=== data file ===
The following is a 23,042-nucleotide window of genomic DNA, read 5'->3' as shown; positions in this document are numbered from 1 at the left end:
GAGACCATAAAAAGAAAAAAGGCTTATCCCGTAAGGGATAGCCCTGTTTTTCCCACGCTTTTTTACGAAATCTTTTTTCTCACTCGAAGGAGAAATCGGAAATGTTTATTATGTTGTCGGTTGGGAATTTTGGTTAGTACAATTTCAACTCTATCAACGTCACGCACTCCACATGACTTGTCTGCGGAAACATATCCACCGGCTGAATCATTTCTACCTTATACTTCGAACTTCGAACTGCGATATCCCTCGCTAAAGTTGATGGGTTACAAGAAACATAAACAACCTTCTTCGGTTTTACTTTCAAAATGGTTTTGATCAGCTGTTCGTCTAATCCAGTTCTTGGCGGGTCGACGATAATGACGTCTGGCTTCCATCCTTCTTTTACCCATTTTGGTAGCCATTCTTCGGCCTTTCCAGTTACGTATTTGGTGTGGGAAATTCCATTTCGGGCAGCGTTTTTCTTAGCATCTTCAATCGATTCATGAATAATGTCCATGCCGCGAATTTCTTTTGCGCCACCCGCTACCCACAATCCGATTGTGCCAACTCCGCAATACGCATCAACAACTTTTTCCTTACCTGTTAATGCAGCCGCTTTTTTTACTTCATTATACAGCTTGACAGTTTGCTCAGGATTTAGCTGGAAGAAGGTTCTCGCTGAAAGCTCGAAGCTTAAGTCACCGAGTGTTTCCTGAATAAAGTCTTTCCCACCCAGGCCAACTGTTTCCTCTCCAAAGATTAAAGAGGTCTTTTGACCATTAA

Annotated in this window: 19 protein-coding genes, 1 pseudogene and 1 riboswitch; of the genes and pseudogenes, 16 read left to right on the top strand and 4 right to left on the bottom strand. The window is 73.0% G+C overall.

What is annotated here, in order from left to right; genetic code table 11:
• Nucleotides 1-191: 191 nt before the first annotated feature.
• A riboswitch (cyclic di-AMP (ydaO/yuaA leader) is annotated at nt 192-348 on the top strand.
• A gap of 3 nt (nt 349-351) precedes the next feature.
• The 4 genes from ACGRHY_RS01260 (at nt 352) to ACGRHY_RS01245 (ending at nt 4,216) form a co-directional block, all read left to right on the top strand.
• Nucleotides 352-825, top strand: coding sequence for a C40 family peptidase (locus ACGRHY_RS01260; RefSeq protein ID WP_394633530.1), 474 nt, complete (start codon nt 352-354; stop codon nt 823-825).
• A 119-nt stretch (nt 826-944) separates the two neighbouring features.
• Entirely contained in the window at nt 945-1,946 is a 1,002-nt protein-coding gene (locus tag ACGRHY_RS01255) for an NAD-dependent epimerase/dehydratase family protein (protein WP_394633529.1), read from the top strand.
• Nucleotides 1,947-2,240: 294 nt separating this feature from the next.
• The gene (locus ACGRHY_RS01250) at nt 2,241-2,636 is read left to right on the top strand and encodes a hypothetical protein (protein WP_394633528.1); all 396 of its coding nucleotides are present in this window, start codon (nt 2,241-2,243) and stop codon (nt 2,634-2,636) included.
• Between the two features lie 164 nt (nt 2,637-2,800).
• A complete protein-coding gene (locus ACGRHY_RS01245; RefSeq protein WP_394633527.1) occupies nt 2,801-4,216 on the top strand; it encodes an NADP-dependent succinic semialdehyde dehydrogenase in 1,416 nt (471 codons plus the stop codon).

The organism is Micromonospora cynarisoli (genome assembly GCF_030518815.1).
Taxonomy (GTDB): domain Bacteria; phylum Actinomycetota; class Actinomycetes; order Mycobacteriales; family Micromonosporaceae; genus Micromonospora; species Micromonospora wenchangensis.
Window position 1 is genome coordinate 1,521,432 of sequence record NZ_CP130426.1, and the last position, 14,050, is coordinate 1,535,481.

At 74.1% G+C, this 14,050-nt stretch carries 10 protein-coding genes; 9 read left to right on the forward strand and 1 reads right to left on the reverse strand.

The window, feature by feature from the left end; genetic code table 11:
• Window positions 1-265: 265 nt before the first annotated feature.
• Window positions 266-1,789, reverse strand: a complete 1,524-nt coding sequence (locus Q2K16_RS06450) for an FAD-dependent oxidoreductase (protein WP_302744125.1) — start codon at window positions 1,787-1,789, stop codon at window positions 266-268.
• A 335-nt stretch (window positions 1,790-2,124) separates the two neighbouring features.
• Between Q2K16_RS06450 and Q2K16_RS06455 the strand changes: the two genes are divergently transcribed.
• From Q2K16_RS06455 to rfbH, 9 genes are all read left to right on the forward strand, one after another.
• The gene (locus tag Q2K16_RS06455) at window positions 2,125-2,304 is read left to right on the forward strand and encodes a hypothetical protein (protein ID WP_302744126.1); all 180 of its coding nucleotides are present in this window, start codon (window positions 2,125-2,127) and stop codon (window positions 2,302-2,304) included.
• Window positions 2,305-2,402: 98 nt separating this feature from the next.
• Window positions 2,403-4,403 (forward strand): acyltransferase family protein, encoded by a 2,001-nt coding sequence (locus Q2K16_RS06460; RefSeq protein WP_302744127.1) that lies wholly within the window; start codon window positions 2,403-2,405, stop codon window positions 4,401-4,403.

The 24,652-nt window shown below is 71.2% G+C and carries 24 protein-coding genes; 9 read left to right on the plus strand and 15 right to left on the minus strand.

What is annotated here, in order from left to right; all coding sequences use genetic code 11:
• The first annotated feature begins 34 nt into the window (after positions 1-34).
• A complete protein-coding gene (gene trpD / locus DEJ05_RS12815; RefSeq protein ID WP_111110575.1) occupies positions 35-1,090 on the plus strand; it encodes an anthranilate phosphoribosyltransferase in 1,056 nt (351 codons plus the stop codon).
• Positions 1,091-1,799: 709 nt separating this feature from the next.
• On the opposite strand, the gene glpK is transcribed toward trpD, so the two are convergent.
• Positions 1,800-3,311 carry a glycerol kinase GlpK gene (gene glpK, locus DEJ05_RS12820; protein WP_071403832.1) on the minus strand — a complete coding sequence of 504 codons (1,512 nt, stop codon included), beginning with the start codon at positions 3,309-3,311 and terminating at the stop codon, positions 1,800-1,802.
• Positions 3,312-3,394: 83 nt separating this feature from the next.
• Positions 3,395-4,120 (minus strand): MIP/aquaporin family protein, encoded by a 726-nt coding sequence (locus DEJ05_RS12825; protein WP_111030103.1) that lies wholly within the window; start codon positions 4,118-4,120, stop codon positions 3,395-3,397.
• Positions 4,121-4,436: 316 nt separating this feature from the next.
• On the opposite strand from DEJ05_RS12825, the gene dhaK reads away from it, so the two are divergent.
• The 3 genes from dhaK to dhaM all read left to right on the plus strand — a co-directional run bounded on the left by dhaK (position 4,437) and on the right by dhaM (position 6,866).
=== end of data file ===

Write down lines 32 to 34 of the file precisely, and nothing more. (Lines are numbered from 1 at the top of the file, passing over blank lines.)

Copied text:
• A complete protein-coding gene (gene trpD / locus DEJ05_RS12815; RefSeq protein ID WP_111110575.1) occupies positions 35-1,090 on the plus strand; it encodes an anthranilate phosphoribosyltransferase in 1,056 nt (351 codons plus the stop codon).
• Positions 1,091-1,799: 709 nt separating this feature from the next.
• On the opposite strand, the gene glpK is transcribed toward trpD, so the two are convergent.